It’s no secret that Facebook has faced a rough year and whilst the dust seems to generally be settling on their data scandal they’re not out of the woods yet.
Now the UK data protection watchdog have signalled that they intend to fine Facebook £500,000 for their data breaches – the maximum allowed.
The Information Commissioner’s Office said Facebook had failed to ensure Cambridge Analytica had deleted users’ data.
The ICO also intend to bring a criminal action against Cambridge Analytica’s defunct parent company SCL Elections.
It also raised concerns about political parties buying personal information from ‘data brokers’.
One company used by the labour party was named, Emma’s Diary – a company that gives medical advice and free baby-themed goods to parents.
The ICO also named Aggregate IQ – which worked with the vote leave campaign in the run up to the EU referendum, the company have been ordered to stop processing UK citizens’ data.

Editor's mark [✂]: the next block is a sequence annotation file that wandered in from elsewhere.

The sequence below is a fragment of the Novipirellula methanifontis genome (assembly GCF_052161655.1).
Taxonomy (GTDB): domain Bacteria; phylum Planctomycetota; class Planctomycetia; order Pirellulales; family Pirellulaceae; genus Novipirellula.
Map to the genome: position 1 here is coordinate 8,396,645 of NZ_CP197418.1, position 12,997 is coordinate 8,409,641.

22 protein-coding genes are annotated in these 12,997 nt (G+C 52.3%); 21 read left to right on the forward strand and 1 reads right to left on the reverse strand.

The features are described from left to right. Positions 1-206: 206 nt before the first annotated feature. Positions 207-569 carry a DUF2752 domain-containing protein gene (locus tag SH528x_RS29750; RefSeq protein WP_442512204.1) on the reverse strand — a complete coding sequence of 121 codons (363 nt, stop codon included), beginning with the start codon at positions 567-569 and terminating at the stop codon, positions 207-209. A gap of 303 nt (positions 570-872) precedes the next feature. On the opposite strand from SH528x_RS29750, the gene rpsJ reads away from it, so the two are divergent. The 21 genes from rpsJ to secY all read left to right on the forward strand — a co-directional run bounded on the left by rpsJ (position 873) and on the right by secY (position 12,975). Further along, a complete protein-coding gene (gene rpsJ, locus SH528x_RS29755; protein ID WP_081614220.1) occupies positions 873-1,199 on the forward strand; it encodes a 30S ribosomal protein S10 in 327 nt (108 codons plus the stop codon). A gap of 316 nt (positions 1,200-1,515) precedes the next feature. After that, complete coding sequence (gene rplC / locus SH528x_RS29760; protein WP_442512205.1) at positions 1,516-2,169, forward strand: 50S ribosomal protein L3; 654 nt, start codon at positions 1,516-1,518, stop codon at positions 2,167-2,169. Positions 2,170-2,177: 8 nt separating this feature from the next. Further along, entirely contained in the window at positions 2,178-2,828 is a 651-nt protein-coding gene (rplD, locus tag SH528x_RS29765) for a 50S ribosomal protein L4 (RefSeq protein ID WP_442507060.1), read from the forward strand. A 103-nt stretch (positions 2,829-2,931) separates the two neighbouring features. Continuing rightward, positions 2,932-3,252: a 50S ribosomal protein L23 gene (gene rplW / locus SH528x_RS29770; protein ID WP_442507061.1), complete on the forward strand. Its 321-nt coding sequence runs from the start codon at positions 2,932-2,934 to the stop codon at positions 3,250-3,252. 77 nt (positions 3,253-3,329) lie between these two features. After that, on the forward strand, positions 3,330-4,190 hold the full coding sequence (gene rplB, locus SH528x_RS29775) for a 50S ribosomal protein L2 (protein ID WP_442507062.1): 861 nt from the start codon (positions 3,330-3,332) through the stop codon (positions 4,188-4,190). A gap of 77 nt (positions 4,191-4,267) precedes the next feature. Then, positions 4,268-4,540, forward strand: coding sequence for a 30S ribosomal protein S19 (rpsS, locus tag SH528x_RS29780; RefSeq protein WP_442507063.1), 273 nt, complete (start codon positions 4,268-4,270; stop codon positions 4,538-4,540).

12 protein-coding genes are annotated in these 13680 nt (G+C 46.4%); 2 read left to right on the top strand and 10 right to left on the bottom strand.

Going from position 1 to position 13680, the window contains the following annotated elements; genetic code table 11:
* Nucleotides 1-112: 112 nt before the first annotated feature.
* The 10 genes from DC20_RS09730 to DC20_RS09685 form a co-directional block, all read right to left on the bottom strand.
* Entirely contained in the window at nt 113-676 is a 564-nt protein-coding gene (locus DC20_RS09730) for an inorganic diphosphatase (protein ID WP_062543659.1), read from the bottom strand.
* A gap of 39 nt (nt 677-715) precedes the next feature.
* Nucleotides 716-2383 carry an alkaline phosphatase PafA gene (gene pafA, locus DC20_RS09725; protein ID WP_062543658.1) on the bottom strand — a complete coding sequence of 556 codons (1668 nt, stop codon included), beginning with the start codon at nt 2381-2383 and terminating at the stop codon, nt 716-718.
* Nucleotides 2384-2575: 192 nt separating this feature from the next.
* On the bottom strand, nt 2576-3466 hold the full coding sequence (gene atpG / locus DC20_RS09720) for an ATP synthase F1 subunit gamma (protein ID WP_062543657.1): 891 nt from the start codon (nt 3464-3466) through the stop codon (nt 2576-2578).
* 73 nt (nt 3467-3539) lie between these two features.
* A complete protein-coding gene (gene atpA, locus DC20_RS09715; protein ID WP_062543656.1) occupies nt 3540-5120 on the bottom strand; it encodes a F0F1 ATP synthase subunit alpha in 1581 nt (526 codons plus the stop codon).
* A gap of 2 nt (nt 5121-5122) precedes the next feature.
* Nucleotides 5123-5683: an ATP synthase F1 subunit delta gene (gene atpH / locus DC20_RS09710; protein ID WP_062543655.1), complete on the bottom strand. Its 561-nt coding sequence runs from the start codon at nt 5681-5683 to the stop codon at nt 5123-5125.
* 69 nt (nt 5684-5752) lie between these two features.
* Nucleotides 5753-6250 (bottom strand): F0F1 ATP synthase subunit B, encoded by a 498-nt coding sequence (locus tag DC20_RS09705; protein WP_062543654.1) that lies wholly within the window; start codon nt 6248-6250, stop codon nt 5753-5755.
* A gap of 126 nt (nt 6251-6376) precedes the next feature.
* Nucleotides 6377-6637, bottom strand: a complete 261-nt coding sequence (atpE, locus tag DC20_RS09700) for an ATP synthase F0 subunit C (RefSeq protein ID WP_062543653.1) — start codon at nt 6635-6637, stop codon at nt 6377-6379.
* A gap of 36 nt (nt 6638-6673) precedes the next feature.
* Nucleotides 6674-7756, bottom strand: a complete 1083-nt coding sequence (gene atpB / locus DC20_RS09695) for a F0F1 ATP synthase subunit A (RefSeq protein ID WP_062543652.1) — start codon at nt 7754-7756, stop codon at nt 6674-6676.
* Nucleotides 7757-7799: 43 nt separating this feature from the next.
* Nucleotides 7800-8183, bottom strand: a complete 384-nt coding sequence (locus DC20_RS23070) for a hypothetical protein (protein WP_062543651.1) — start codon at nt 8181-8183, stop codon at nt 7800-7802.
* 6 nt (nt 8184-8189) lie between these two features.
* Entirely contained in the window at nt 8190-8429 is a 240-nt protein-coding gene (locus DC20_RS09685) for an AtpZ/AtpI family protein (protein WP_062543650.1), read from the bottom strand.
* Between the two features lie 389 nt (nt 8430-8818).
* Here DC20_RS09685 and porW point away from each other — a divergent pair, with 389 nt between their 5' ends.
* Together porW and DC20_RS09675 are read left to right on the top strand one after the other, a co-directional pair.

Kyle Taylor, director of campaigning group Fair Vote UK said:
“Under new GDPR (General Data Protection Regulation) laws, the ICO could fine Facebook £479m.
Unfortunately, because they had to follow old data protection laws, they were only able to fine them the maximum of £500,000. This is unacceptable,”
Mr Wylie, a former employee of Cambridge Analytica – a London-based political consulting firm – told the Observer and New York Times his company had made unauthorised use of personal data harvested from millions of Facebook users.
The ICO found that Facebook had breached its own rules and failed to make sure that Cambridge Analytica had deleted this personal data.
Cambridge Analytica insisted that they had wiped their data after Facebook’s erasure request in December 2015, however the ICO said it had found evidence that the data had been shared with others.